8 Takeaways From Facebook’s Advertising Week Panel of Execs

Video and mobile dominate session

Facebook's suite of advertising executives were on full display Tuesday afternoon, as the company met with journalists to talk (somewhat) candidly about Facebook's advertising products.

In her opening remarks, Facebook COO Sheryl Sandberg said, "businesses need to catch up" to the trend that's shifting traffic to mobile.

"Mobile is both a challenge and an opportunity for businesses, and especially for small businesses around the world," she said. "From the largest brand to the smallest mom and pop shop, everyone knows that to reach people where they are, mobile is a big opportunity. But it's hard."

On Tuesday, Facebook announced it now has more than 4 million advertisers, with more than 70 percent coming from outside the U.S. Of those using the platform around the world, the fastest growing region is Southeast Asia, in countries such as Vietnam, Indonesia and the Philippines. European nations like Greece and Ukraine are also growing quickly.

Mobile also continues to be a focus, with more than 85 percent of business pages using mobile and 40 percent of active advertisers creating ads for mobile. (According to Facebook's second-quarter earnings, 85 percent of the company's $6.44 billion in ad revenue came from mobile devices.) However, a third of small businesses in the U.S. still don't have any sort of internet presence.

Here are some of the highlights from the discussion:

The overall industry needs better ad metrics

Less than a week after Facebook made headlines for miscalculating video metrics for advertisers, the company downplayed the significance of the error, which persisted in some cases for as long as two years and inflated metrics by as much as 80 percent. 

Sandberg said Facebook uses 14 different video metrics to track ad campaign spending effectiveness and said that all but one were being calculated correctly. However, she said one thing that could help in the future is if the overall tech and advertising industries were to come up with a more uniform way of measurement that helps keep the "entire medium" accountable.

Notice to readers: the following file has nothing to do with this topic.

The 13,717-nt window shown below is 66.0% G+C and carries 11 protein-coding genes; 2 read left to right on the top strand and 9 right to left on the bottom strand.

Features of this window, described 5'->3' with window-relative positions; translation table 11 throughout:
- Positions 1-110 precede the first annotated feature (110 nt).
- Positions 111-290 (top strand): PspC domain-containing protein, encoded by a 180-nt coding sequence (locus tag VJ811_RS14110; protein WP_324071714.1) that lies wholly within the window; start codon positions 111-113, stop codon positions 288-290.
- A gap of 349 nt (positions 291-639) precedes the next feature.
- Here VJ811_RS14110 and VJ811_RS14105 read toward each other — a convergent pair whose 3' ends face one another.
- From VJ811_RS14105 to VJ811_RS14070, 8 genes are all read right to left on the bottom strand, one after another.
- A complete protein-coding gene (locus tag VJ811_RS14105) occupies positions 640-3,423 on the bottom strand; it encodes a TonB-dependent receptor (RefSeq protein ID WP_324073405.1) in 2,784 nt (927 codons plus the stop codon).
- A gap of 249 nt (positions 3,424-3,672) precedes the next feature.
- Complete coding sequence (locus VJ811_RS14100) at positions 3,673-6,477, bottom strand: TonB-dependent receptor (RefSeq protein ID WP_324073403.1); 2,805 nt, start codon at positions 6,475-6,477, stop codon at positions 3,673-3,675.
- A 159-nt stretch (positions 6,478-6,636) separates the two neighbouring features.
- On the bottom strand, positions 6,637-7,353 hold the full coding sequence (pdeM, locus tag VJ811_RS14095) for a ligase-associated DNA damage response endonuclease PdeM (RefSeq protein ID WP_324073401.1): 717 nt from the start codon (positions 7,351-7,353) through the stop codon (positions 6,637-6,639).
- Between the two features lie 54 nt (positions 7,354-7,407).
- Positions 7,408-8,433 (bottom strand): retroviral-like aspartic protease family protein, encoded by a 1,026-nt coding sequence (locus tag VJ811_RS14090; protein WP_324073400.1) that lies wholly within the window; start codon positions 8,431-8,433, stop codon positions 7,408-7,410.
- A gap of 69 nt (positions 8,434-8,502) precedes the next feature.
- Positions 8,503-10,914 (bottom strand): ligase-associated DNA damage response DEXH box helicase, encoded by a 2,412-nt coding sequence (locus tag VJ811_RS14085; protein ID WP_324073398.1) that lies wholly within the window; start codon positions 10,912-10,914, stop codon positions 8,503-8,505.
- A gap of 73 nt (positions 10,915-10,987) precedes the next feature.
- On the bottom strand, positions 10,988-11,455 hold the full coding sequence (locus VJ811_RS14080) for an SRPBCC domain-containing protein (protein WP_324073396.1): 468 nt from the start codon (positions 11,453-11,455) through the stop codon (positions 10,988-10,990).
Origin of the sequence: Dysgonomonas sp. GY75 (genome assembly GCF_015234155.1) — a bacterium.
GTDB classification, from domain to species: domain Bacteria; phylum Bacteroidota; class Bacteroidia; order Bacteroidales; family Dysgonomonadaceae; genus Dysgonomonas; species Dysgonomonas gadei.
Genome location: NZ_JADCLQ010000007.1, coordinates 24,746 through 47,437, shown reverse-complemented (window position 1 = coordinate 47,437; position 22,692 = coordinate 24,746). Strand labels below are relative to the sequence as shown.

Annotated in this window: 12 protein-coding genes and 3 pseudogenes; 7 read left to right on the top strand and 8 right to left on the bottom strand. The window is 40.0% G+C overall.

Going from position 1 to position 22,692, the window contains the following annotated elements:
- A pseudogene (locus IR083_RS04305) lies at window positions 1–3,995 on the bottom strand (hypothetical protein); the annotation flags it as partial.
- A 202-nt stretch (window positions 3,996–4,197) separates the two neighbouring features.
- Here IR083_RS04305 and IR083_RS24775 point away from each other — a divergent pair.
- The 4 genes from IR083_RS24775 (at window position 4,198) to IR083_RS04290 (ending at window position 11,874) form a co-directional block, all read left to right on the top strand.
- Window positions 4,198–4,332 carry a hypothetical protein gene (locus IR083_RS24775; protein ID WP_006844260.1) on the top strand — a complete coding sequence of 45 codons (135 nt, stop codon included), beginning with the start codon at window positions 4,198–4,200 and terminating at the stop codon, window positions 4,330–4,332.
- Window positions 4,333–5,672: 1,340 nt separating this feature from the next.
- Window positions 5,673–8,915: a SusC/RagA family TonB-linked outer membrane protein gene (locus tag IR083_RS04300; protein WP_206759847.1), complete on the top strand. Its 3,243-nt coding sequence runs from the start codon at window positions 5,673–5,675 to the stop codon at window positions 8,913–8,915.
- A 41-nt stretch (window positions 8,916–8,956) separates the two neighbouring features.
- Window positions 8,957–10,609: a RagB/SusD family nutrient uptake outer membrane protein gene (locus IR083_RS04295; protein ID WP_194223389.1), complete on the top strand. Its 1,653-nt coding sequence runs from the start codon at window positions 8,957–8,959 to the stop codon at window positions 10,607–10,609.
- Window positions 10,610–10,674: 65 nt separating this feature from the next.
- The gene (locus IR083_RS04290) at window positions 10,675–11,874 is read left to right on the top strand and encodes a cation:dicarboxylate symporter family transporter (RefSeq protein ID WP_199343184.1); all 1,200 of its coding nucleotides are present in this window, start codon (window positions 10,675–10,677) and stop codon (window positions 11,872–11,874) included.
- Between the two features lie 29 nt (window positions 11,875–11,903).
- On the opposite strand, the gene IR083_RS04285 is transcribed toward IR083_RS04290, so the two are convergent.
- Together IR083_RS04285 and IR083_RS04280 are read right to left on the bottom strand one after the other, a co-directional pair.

Just a day or two before the video metrics news became public, Facebook announced a number of new partnerships focused on letting advertisers receive measurement from third parties.

"There is very universal agreement that the industry needs to evolve to metrics that matter," Sandberg said. "And the beauty of the mobile environment, because it's a personal device, we have the ability to measure things in a way that we could not before on any other medium."

Facebook's in the "really early stages" of monetizing video

Sandberg said Facebook is still focused on growing the use case of livestream and Facebook video. She said it's still in the "really early stages" of monetizing video.

Carolyn Everson, Facebook's vp of global marketing solutions, pointed to recent marketer experiments with live video such as General Electric using it during the Summer Olympics in Brazil. 

Sound on vs. sound off

Facebook is continuing to experiment with autoplaying sound and leaving it off when it comes to both user and advertiser videos.

Everson said on average, 50 percent of time spent with Facebook video is with sound on. That includes both consumer and marketer videos. Facebook has been working with advertisers to develop creative that is both relevant with the sound on and sound off. She said Facebook has begun a small test in Australia that allows sound to be automatically played, but nothing has been rolled out much farther than that.

"I think marketers in this mobile environment need to think about both sound on and sound off considerations as they look at their creative canvas," she said.

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